YOU ARE HERE: LAT HomeCollections

Lighthouse Living : 'It's like living in a separate world,' says one resident of Maine's Isle au Haut, which has a single store, one-room schoolhouse, post office, church and a lighthouse inn.

April 10, 1988|JERRY HULSE | Times Travel Editor

ISLE AU HAUT, Me. — Gas lamps glow and the wind moans, and the running lights of a windjammer pass in the night.

Peace is a companion on Isle au Haut.

Later, with the dawn, a mail boat carrying passengers sets sail from the village of Stonington for this lonely island in Penobscot Bay. At about the same hour, hundreds of miles away, Buck Gotschall hurries about, greeting arrivals at Big Bay Point on Lake Superior--while Leigh and Linda Hurley prepare breakfast for guests on an island . . . in San Francisco Bay.

What each host has in common is the operation of a magnificent old lighthouse serving as an inn for vacationers seeking escape from the stress of their daily pursuits.

Waves, occasionally thunderous and awesome, wash the shoreline, and gulls cry mournfully overhead. On such days, guests luxuriate in the sanctuary of these sentinels that for years have served as beacons for lonely sailors in distress--from California to Cape Cod.

As darkness settles on Isle au Haut, Jeff and Judi Burke set aflame gas lamps, and candles are lit in guest rooms, for there is no electricity. Neither is there a telephone. Only a VHF radio for emergency communication with the mainland.

The Keeper's House is anchored to a granite ledge with a light tower that still casts its beam. At the same time, other lighthouses blink back from distant landmarks.

Judi Burke, the daughter of a former lighthouse keeper on Cape Cod, is sensitive to the wilderness and peace and the beauty of Isle au Haut. She says simply, "It's extremely romantic."

The island with its post office, single store, church and one-room schoolhouse is home to just 60 year-round residents. Judi's husband, Jeff, 44, a former '60s activist, found his peace on Isle au Haut. Originally from Ohio, he was "overwhelmed by the beauty and the uncrowdedness" of Isle au Haut.

From the door of the lighthouse the Burkes feed a friendly deer by hand. Ospreys nest in a tree nearby, seals and porpoises frolic offshore, and occasionally in summertime a whale will surface, then suddenly disappear again in the waters of Penobscot Bay.

Cars are scarce on Isle au Haut, and so vacationers bicycle along paths that skirt the seven-mile-long island with its groves of spruce, maple and birch.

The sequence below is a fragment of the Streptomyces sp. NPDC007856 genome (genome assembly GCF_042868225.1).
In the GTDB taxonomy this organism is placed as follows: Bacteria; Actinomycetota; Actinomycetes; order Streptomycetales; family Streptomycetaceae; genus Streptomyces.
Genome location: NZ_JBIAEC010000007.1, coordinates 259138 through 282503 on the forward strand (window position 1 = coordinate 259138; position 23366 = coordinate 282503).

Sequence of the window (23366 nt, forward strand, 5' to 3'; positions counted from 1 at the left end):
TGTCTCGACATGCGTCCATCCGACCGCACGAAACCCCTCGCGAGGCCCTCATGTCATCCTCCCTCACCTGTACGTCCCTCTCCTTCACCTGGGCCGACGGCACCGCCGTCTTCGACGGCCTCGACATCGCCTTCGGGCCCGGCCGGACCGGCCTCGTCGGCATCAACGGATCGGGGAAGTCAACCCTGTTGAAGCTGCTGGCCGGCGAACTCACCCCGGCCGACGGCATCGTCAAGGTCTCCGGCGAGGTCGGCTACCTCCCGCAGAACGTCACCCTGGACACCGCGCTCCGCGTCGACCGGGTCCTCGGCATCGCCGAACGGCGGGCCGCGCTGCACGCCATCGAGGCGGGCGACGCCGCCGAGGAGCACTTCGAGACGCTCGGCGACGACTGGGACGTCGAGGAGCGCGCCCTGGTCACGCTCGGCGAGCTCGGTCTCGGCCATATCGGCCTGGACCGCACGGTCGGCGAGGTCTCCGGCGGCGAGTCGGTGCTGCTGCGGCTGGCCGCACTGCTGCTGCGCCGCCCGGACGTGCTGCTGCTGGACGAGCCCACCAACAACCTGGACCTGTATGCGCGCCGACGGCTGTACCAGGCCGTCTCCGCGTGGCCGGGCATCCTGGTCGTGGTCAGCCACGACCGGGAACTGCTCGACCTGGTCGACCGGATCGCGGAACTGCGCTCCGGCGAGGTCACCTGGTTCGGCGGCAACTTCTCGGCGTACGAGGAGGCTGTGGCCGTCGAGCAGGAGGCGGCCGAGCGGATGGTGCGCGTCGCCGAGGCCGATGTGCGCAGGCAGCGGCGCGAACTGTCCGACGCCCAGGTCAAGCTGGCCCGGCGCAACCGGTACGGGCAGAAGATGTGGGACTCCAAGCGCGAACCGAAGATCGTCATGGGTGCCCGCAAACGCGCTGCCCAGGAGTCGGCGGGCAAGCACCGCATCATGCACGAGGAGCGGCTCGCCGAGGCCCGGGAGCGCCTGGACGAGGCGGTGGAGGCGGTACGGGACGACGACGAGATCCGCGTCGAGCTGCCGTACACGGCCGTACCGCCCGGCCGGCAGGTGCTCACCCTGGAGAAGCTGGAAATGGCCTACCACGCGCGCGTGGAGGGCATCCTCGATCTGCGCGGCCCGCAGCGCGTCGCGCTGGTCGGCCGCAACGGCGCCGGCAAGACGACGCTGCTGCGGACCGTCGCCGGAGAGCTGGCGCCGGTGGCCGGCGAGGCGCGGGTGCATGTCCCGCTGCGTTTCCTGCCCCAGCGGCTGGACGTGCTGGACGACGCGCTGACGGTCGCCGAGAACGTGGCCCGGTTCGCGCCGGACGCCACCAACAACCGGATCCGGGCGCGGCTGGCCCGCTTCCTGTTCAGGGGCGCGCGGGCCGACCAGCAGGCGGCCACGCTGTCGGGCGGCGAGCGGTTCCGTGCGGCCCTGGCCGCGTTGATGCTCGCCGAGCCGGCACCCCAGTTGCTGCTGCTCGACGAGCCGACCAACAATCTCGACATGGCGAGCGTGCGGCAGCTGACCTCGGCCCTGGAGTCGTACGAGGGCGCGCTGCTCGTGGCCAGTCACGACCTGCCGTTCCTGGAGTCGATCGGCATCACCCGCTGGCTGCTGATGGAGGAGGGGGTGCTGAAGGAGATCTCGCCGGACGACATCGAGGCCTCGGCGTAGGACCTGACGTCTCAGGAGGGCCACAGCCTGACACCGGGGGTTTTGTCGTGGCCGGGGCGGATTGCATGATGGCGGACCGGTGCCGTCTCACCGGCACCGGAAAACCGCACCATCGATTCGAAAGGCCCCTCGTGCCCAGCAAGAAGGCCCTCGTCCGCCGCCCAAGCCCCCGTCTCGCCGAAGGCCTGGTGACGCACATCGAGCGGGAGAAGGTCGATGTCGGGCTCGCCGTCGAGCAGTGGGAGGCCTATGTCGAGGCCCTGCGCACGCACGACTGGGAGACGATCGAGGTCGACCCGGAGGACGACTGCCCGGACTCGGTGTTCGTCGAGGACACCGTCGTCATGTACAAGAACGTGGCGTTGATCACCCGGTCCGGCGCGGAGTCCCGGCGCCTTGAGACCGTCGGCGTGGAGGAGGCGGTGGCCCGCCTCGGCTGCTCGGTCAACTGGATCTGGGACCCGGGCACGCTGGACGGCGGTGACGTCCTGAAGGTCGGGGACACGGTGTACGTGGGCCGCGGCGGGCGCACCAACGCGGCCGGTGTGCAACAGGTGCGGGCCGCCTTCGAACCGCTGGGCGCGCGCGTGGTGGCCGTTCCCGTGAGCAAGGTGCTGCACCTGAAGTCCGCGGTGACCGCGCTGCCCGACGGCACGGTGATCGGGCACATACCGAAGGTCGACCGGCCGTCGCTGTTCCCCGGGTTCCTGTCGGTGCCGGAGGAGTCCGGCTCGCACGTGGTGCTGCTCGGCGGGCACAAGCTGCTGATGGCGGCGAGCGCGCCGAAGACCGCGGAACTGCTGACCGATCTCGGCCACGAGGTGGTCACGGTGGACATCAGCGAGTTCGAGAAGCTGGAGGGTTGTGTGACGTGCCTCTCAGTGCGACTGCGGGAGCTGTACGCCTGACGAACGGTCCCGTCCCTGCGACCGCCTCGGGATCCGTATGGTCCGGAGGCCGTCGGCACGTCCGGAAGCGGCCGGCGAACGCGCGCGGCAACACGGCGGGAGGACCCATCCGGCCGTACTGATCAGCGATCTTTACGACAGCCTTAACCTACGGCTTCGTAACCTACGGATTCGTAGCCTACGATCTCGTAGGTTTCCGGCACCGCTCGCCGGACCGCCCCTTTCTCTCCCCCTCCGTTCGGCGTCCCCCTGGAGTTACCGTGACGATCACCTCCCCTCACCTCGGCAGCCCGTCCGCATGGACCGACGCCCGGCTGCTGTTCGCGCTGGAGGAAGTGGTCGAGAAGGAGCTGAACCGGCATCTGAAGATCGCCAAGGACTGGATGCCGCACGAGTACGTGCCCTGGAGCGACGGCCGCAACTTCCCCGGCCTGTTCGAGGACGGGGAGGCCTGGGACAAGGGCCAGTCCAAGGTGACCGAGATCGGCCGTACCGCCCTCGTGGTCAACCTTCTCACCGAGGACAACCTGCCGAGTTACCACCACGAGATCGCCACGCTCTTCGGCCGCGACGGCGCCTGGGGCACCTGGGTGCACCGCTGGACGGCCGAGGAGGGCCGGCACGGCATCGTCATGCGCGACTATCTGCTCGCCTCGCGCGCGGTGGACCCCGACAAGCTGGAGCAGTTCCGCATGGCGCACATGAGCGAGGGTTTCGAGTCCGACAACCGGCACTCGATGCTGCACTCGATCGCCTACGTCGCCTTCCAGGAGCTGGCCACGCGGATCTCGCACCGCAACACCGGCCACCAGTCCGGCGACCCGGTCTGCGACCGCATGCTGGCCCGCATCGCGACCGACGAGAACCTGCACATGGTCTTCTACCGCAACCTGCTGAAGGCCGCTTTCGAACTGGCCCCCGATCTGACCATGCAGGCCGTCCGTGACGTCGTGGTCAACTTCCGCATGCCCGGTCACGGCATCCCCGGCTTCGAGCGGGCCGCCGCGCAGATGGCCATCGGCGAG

One full-time resident smiles dreamily: "It's like living in a separate world."

The Keeper's House with its four guest rooms and private cottage features candlelight dinners, antiques and vintage beds that recall a less troubled era. A Great Dane prowls the grounds along with the Burkes' three youngsters, who follow hiking trails that lead to the island's Acadia National Park.

Not even the Burkes, though, enjoy the role of host more than Norman (Buck) Gotschall. A one-time schoolteacher and real estate broker, Gotschall holds forth at the 94-year-old Big Bay Point Lighthouse on the shore of Lake Superior in Upper Michigan. Like the inn operated by the Burkes in Maine, his lighthouse provides a haunting silence at the end of a dirt road a few miles outside Marquette. Occasionally when a winter wind blows up a storm, the lake churns with waves; the wind howls, carrying spray that turns to sheets of ice on the walls of the old lighthouse.

This is the season when guests try their hand at cross-country skiing and ice fishing; others remain behind to read or snooze or listen to tales spun by the 60-year-old Gotschall, for there is no radio or TV at Big Bay Point Lighthouse. With the nearest neighbor nearly a mile away, the lighthouse is best known for its privacy.

With spring the earth comes alive with wildflowers and the summer follows with wild blueberries; lakes and rivers fed by 19 waterfalls become the spawning ground for salmon and trout.

While Gotschall's lighthouse rises at the edge of a wilderness road, it provides such amenities as a sauna, a library and a deck for viewing all that peacefulness.

Lawn for Picnics

Reaching out from the lighthouse are forests and groomed trails and acres of lawn for picnickers. Says Gotschall, "The view of the rising sun over Lake Superior and setting over Huron Mountains will never be forgotten." And occasionally some fortunate guest catches a glimpse of the Aurora Borealis.

At Big Bay Lighthouse the word is solitude.

Rising on a rocky point, the lighthouse offers the magnificence of the "Gitchee Gumee," the world's largest freshwater lake--Lake Superior.

If the village of Big Bay should appear familiar, visitors are reminded that it was the setting for scenes in that old flick, "Anatomy of a Murder."

Sleepy would best describe Big Bay with its post office, inn, hotel, grocery ("You'll love the clerks," says Gotschall), Laundromat and restaurant.

Primarily, though, vacationers are addicted to Gotschall's lighthouse with its brick fireplace, 7 1/2 baths, accommodations for more than a dozen guests, and a resident ghost that coaxes Gotschall to "take the day off and go fishing."

Los Angeles Times Articles